Batman (Christian Bale) and Rachel Dawes (Katie Holmes) in Christopher Nolan’s Batman Begins (2005)

All of this invites a question: is the modern blockbuster attracting more high-end filmmaking talent than it deserves? In the current Hollywood system, among established filmmakers, blockbuster work is desired in an almost auteurist entrepreneurial spirit, yet in blockbuster work a spirit of, to adapt a Camera Politica term, “massification” must prevail. Some I know see in Batman Begins a revolution of the modern blockbuster but I see in its architecture a token remodelling, enjoyable yes, at times stirringly so, but in the absence of real conviction or cultural authority it is still playing by corporatist rules enforced by a monumentally powerful conglomerate. The spectre of more nineties-era buffoonery, for instance, never far from mind on a viewing of Batman Begins, surfaces again with a string of chronically uninvolving plot devices, each more testing of one’s patience than the last. The aforementioned setpiece involving a contaminated water supply echoes 2005’s Sahara, not to mention the innumerable Bond prototypes it itself lampoons. Batman’s inevitable alliance with the GCPD’s Homicide Division, despite allowing for more interaction with Oldman’s cautious Gordon — a sceptical fellow until the ordinarily robust institutions of society are radically devalued in times of crisis — covers old ground already charted in Burton’s original. And likewise, the perfunctory batmobile chase sequence, whilst justifiable inasmuch as it supports a humorous exchange between Wayne and Caine’s Alfred thereafter, is another boring affair fit only for a viewership whose cinematic counterparts are those policemen, gormless and gobsmacked, who issue the standard double-take when prompted to do so.

The visual representation of the city as a mechanistic organism outside one’s control is disappointing: the many interconnected train networks which tie into the Wayne Tower building recall similar elevated constructs in other adventures, the boundless, spiralling forms of Batman & Robin’s (1996) cityscape for instance as conceived by Barbara Ling, the skyscraper-madnesses even of the Coens’ The Hudsucker Proxy (1994), whilst Nathan Crowley’s design for the city’s lowest levels, exemplified in the slums of the Narrows, is perhaps happier in the context of Metropolis (1926) or even Blade Runner (1982). There have in recent years been better movie cityscapes. I, Robot’s (2004) inventive use of live action plates, digital horizon lines, set extensions and keyframe animation (executed jointly by Weta Digital and Digital Domain) makes up for any lapse in quality at a story level, against which the urban dystopia of Batman Begins can only really be measured as an incoherent muddle, a smoking warehouse facility flattered by pushy, itchy shots of panoramic CGI.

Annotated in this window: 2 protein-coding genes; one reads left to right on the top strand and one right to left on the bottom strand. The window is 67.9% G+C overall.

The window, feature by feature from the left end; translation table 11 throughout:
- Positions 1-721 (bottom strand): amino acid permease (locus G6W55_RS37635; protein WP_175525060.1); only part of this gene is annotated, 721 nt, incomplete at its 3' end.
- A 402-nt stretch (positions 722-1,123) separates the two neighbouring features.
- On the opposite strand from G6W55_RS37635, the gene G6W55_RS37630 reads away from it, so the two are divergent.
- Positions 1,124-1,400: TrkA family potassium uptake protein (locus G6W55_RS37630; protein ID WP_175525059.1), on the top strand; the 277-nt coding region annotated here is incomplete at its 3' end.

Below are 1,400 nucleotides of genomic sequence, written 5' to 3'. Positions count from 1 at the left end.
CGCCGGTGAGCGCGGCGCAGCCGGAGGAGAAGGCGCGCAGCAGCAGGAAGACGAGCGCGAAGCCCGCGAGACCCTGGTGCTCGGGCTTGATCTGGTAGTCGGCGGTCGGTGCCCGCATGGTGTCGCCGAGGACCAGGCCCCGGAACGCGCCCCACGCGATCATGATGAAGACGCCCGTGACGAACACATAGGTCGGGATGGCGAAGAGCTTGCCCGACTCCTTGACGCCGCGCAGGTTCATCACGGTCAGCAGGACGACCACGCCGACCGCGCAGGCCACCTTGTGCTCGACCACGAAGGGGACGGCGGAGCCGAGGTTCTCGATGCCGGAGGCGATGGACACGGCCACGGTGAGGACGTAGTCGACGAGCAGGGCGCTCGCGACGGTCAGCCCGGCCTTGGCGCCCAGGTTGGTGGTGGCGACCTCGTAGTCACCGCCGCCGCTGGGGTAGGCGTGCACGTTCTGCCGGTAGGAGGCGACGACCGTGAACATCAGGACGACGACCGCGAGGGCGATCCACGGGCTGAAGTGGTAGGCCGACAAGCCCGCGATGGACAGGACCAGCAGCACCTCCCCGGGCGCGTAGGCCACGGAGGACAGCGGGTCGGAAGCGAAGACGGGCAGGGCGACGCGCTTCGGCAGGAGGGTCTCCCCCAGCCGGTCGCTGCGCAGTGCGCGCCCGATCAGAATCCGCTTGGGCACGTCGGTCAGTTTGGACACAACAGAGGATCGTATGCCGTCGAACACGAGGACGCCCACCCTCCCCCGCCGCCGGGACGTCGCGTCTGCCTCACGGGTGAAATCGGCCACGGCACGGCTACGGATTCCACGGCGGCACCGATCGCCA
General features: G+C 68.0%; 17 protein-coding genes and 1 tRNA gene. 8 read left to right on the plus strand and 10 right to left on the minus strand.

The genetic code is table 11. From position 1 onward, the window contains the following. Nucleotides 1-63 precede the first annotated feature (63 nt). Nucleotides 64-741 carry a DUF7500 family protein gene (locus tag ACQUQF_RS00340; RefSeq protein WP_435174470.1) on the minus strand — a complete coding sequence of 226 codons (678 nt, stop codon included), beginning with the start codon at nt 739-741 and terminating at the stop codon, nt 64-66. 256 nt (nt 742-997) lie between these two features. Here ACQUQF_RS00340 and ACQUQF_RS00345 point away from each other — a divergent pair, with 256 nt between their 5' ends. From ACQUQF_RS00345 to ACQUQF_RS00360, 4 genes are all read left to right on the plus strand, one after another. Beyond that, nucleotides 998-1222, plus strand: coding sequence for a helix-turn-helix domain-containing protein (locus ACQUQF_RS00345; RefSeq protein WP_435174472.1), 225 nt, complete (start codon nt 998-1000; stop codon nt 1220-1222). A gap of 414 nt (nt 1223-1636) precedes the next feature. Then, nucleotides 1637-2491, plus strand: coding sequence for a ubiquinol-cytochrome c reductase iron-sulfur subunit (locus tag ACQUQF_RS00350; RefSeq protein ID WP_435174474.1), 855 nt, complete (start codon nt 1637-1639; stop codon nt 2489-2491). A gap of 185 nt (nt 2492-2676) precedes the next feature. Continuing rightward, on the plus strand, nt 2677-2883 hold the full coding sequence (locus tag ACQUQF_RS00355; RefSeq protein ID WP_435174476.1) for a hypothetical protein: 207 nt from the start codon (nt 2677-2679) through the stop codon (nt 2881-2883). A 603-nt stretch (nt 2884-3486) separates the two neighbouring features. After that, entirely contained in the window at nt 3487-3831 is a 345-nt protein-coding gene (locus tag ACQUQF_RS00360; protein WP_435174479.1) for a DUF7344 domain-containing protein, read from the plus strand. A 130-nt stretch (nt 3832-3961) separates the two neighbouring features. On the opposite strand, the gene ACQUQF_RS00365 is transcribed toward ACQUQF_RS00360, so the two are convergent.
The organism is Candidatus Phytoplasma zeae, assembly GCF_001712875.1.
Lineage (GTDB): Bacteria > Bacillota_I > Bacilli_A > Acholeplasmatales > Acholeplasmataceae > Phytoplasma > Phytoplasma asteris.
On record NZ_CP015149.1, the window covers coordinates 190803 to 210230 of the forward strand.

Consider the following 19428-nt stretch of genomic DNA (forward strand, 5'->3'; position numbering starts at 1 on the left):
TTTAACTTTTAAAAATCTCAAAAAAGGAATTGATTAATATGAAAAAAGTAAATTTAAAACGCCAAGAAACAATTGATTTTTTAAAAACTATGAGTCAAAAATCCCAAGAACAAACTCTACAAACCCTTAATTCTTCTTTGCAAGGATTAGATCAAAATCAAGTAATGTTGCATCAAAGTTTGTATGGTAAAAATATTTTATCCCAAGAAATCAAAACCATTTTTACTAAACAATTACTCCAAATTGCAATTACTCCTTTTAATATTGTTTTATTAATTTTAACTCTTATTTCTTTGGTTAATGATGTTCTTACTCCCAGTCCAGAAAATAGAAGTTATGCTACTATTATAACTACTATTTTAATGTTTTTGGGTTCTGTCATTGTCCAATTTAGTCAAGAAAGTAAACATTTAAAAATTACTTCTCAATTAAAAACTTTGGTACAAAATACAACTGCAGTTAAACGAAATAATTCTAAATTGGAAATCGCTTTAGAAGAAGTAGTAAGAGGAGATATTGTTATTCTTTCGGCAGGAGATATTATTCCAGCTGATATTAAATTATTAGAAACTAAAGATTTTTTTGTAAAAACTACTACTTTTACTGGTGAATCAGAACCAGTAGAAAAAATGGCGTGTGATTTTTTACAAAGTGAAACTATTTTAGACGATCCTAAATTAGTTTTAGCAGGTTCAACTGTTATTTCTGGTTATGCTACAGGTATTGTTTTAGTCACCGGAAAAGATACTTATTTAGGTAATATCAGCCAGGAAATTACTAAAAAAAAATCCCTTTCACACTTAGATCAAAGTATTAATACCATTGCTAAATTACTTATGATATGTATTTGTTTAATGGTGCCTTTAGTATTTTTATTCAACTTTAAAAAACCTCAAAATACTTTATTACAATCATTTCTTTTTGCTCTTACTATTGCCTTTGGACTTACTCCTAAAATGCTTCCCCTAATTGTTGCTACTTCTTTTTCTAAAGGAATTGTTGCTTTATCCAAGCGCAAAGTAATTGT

Bruce Wayne (Christian Bale) and Alfred (Michael Caine) in Christopher Nolan’s Batman Begins (2005)

As I’ve said, there are stirring moments in it, along with moments of neat rapport — one firmly believes in Wayne’s adoption of his father’s former role and more so his training for privilege in martial arts. The score, drawn together by the same old faces (Hans Zimmer and James Newton Howard), is capable of the odd light touch, but is admirably rousing at the other extreme when evoking rebellion and malice and freedom in the avenging son. There is, then, enough here to applaud, but no more than there is to deplore. At the first screening I attended in the summer of 2005, a damn-near incomprehensible projection in IMAX format, the film excited enough fans to merit affectionate applause in its final scene. In that sense it is perhaps important and I don’t blame them. This is an improvement on the general idiocy of its predecessors, but if Nolan’s goal is to marry his franchise by some alchemy with the faux adolescent horrors of the Grand-Guignol he must first build up some conviction.

18 July, 2010